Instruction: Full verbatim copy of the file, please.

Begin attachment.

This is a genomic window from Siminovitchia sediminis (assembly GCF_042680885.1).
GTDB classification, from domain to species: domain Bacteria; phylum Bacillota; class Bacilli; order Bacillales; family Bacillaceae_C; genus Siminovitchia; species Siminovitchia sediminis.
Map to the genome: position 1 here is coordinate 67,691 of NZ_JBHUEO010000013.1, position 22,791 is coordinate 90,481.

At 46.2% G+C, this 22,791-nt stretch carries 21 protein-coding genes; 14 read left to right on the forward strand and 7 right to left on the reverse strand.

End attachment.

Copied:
This is a genomic window from Siminovitchia sediminis (assembly GCF_042680885.1).
GTDB classification, from domain to species: domain Bacteria; phylum Bacillota; class Bacilli; order Bacillales; family Bacillaceae_C; genus Siminovitchia; species Siminovitchia sediminis.
Map to the genome: position 1 here is coordinate 67,691 of NZ_JBHUEO010000013.1, position 22,791 is coordinate 90,481.

At 46.2% G+C, this 22,791-nt stretch carries 21 protein-coding genes; 14 read left to right on the forward strand and 7 right to left on the reverse strand.